Confusing output vertical venetian blinds - BSDF xml-file error?



I created four BSDF xml files for vertical venetian blinds and four states: 0, 45, 90 and 135 degrees (-45).
Simulation gave me strange results. because the state with 45 degrees don’t seem to do much.
Could someone look to my BSDF-files? I probably made a mistake because the illuminance values for the 45-degrees state are relative high, but I can’t find the mistake.

I attached a simplified script below together with the bsdf-files.

BSDFs_15_5_2019_Kim.rar (646.2 KB) (427.0 KB)

Thank you so much in advance!

Kind regards,

Kim Bodde


I ran a 3-Phase image-based simulation for a south-facing room on your xml files.

You can download the above images here:
Filenames beginning with After correspond to a clear sky in New York City on 20th January at 3:30 PM. Those beginning with Mor correspond to a clear sky in NYC on 20th January at 8:30AM. Finally, those beginning with Noo correspond to a clear sky at Equator (latitude of 0.78 degrees but same longitude as NYC) on 20th June at 12PM. So, the results with After and Mor relate to low angle radiation causing direct insolation into the room while Noo relates to high angle radiation that will hit the slats of the blinds almost completely vertically. Following the prefixes of After, Mor or Noo, the remaining filename corresponds to the name of your BSDFs. So, MorDouble_glazing_low_emission.tiff is the result for NYC on 20th January at 8:30AM with Double_glazing_low_emission.xml. Assuming all of this is clear, your results seem okayish to me. The open blinds, closed blinds and glazing-only scenarios are simple and appear to be in order.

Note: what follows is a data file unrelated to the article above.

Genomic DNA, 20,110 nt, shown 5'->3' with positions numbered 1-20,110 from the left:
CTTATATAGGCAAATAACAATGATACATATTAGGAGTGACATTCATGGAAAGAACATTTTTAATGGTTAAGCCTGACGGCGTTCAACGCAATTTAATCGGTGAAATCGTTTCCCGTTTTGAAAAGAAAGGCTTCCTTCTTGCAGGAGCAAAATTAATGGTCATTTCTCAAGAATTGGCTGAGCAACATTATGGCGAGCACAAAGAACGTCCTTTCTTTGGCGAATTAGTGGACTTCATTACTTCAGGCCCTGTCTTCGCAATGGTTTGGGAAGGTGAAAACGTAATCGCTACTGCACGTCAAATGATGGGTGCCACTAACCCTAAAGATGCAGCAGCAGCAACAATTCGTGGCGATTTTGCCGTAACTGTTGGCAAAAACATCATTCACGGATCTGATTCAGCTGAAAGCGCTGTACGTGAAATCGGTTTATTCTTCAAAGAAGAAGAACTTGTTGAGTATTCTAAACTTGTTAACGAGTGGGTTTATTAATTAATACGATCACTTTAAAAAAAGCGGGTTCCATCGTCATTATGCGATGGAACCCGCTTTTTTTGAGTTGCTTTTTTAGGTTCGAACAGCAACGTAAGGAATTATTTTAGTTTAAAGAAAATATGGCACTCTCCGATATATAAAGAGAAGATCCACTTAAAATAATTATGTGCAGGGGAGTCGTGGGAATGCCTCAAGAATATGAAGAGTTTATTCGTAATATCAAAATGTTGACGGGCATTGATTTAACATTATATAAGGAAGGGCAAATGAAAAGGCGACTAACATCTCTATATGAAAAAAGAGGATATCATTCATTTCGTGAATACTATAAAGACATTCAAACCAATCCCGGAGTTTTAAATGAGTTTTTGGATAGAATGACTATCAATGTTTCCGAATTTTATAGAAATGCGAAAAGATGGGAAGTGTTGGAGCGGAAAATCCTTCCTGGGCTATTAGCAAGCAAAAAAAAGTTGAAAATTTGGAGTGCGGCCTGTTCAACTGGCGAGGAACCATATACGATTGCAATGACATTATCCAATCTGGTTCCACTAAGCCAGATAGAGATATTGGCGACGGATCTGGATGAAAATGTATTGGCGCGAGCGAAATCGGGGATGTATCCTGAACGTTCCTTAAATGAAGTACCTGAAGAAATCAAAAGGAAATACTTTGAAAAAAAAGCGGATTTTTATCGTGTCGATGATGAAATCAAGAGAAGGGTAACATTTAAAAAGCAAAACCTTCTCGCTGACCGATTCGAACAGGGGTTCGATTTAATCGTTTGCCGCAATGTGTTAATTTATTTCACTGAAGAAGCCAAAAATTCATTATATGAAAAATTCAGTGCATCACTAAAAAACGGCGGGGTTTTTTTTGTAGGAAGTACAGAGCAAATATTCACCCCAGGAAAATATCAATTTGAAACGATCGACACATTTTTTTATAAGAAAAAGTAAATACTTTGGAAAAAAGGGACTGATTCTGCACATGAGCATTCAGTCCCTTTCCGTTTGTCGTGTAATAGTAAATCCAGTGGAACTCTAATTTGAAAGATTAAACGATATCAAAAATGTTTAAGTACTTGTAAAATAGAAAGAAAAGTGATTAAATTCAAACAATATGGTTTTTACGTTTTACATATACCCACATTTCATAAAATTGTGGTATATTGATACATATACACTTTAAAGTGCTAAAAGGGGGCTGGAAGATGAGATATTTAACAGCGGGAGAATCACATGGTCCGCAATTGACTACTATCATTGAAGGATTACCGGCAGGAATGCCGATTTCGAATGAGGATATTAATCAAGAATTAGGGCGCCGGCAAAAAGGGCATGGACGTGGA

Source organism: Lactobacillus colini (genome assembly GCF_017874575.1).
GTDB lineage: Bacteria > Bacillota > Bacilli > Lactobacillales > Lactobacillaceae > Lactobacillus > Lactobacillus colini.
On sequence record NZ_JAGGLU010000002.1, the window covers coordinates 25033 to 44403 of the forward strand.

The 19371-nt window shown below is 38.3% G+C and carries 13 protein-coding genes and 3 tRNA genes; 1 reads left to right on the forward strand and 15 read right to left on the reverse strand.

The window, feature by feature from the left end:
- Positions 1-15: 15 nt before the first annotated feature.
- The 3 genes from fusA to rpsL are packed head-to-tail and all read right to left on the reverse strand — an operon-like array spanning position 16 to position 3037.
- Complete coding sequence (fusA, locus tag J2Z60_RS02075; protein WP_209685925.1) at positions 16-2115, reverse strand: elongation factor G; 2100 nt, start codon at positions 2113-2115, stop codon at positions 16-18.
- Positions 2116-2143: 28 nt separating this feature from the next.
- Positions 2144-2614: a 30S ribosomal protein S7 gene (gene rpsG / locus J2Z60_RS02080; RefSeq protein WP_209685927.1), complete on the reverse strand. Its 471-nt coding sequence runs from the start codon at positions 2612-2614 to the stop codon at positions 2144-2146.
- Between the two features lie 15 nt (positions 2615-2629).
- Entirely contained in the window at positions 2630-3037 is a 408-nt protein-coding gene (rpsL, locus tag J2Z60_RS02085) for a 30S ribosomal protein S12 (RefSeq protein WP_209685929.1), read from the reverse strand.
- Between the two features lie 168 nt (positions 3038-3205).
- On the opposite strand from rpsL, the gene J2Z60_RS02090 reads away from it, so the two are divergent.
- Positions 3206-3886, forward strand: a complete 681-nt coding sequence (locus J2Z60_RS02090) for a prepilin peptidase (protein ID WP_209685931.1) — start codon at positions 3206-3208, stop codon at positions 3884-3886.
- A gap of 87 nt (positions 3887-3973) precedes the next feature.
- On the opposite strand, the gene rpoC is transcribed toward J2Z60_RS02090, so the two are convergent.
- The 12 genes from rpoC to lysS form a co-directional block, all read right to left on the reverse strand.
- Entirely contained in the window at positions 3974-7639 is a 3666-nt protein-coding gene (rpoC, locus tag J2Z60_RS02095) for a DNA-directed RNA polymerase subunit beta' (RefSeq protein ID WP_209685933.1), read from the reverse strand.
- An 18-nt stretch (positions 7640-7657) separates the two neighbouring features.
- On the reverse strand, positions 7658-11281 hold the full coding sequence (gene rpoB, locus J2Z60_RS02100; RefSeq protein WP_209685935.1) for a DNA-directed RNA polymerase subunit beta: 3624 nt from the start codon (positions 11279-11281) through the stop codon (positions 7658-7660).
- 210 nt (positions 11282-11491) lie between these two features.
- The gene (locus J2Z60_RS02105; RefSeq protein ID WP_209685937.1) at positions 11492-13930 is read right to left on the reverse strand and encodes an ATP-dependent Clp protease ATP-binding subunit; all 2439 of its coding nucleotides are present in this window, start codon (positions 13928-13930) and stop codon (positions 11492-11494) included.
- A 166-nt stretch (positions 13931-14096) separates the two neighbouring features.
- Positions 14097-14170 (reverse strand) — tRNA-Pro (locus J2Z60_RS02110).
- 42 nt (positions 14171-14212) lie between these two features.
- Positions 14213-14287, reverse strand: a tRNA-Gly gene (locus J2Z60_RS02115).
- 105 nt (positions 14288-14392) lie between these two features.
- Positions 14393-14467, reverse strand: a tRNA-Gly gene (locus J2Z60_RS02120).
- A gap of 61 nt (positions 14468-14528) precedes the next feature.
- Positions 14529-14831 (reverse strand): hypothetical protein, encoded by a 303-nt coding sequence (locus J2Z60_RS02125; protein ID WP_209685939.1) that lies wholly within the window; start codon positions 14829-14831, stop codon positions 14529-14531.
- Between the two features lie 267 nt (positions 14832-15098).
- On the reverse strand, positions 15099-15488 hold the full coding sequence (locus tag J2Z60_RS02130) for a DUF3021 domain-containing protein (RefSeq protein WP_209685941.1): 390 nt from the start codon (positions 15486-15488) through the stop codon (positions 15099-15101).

The +45 and -45 blinds appear to block of high altitude sun in the same manner. This seems reasonable.
The +45 blinds let in low-angle radiation from the east (in the morning) while the -45 blinds block them off.
The behavior is flipped in the afternoon for radiation from the West.
To address your query, the 45 degree blinds are obviously doing something although I don’t know if this is the intended behavior. Do you expect the position of vertical slats to have different impact on shading based on azimuth angle? Creating BSDFs with genBSDF will give you greater control on how they behave, however, it does involve a whole lot of prep-work. You can refer Andy McNeils tutorial for that:
If you can get it to work (given how long it has been since it was last updated), you can analyze your bsdfs with Andy"s BSDF viewer:


(PS: It’s way too much work for me to run Grasshopper on my computer at the moment. Perhaps @mostapha can help with troubleshooting that file if required.)